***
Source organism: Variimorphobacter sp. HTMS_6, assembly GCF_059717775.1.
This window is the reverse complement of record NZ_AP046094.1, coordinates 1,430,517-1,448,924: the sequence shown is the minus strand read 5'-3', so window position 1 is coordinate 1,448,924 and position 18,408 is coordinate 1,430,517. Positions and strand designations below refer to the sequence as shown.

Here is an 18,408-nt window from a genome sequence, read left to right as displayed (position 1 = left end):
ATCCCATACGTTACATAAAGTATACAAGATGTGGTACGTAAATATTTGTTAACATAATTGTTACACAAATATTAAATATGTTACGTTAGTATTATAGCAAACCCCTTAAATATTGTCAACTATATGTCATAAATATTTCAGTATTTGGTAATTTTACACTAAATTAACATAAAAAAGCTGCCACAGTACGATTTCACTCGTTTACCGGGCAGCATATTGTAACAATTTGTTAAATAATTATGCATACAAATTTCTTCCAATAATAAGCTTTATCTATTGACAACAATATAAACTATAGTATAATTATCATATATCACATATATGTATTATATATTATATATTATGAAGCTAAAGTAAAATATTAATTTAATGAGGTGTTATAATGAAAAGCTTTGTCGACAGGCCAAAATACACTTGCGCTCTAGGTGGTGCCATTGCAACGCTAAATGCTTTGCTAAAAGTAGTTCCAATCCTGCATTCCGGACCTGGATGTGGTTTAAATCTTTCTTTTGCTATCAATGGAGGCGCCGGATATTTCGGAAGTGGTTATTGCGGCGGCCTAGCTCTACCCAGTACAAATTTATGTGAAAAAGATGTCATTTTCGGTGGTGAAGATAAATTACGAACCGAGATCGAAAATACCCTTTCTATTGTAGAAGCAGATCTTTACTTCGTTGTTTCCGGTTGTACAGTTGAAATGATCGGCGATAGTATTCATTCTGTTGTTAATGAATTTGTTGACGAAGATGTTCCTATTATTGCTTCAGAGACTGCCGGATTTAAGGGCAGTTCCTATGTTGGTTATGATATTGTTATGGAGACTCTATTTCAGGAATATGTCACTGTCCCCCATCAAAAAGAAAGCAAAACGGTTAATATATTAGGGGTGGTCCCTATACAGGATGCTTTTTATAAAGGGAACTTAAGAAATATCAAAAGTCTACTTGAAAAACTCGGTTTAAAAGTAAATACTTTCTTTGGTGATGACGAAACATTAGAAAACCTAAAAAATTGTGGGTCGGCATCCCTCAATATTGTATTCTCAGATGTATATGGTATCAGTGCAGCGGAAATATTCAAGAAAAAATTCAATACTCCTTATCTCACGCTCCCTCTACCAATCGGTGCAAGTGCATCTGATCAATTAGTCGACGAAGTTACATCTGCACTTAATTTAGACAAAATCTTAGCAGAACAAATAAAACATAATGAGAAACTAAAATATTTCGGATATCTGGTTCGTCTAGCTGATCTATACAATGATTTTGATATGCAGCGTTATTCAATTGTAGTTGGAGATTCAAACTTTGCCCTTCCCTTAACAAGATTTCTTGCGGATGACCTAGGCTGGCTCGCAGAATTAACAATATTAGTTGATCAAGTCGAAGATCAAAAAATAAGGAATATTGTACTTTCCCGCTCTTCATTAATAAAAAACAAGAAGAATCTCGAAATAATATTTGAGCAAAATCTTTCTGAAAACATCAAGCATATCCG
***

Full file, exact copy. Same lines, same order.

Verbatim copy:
Source organism: Variimorphobacter sp. HTMS_6, assembly GCF_059717775.1.
This window is the reverse complement of record NZ_AP046094.1, coordinates 1,430,517-1,448,924: the sequence shown is the minus strand read 5'-3', so window position 1 is coordinate 1,448,924 and position 18,408 is coordinate 1,430,517. Positions and strand designations below refer to the sequence as shown.

Here is an 18,408-nt window from a genome sequence, read left to right as displayed (position 1 = left end):
ATCCCATACGTTACATAAAGTATACAAGATGTGGTACGTAAATATTTGTTAACATAATTGTTACACAAATATTAAATATGTTACGTTAGTATTATAGCAAACCCCTTAAATATTGTCAACTATATGTCATAAATATTTCAGTATTTGGTAATTTTACACTAAATTAACATAAAAAAGCTGCCACAGTACGATTTCACTCGTTTACCGGGCAGCATATTGTAACAATTTGTTAAATAATTATGCATACAAATTTCTTCCAATAATAAGCTTTATCTATTGACAACAATATAAACTATAGTATAATTATCATATATCACATATATGTATTATATATTATATATTATGAAGCTAAAGTAAAATATTAATTTAATGAGGTGTTATAATGAAAAGCTTTGTCGACAGGCCAAAATACACTTGCGCTCTAGGTGGTGCCATTGCAACGCTAAATGCTTTGCTAAAAGTAGTTCCAATCCTGCATTCCGGACCTGGATGTGGTTTAAATCTTTCTTTTGCTATCAATGGAGGCGCCGGATATTTCGGAAGTGGTTATTGCGGCGGCCTAGCTCTACCCAGTACAAATTTATGTGAAAAAGATGTCATTTTCGGTGGTGAAGATAAATTACGAACCGAGATCGAAAATACCCTTTCTATTGTAGAAGCAGATCTTTACTTCGTTGTTTCCGGTTGTACAGTTGAAATGATCGGCGATAGTATTCATTCTGTTGTTAATGAATTTGTTGACGAAGATGTTCCTATTATTGCTTCAGAGACTGCCGGATTTAAGGGCAGTTCCTATGTTGGTTATGATATTGTTATGGAGACTCTATTTCAGGAATATGTCACTGTCCCCCATCAAAAAGAAAGCAAAACGGTTAATATATTAGGGGTGGTCCCTATACAGGATGCTTTTTATAAAGGGAACTTAAGAAATATCAAAAGTCTACTTGAAAAACTCGGTTTAAAAGTAAATACTTTCTTTGGTGATGACGAAACATTAGAAAACCTAAAAAATTGTGGGTCGGCATCCCTCAATATTGTATTCTCAGATGTATATGGTATCAGTGCAGCGGAAATATTCAAGAAAAAATTCAATACTCCTTATCTCACGCTCCCTCTACCAATCGGTGCAAGTGCATCTGATCAATTAGTCGACGAAGTTACATCTGCACTTAATTTAGACAAAATCTTAGCAGAACAAATAAAACATAATGAGAAACTAAAATATTTCGGATATCTGGTTCGTCTAGCTGATCTATACAATGATTTTGATATGCAGCGTTATTCAATTGTAGTTGGAGATTCAAACTTTGCCCTTCCCTTAACAAGATTTCTTGCGGATGACCTAGGCTGGCTCGCAGAATTAACAATATTAGTTGATCAAGTCGAAGATCAAAAAATAAGGAATATTGTACTTTCCCGCTCTTCATTAATAAAAAACAAGAAGAATCTCGAAATAATATTTGAGCAAAATCTTTCTGAAAACATCAAGCATATCCG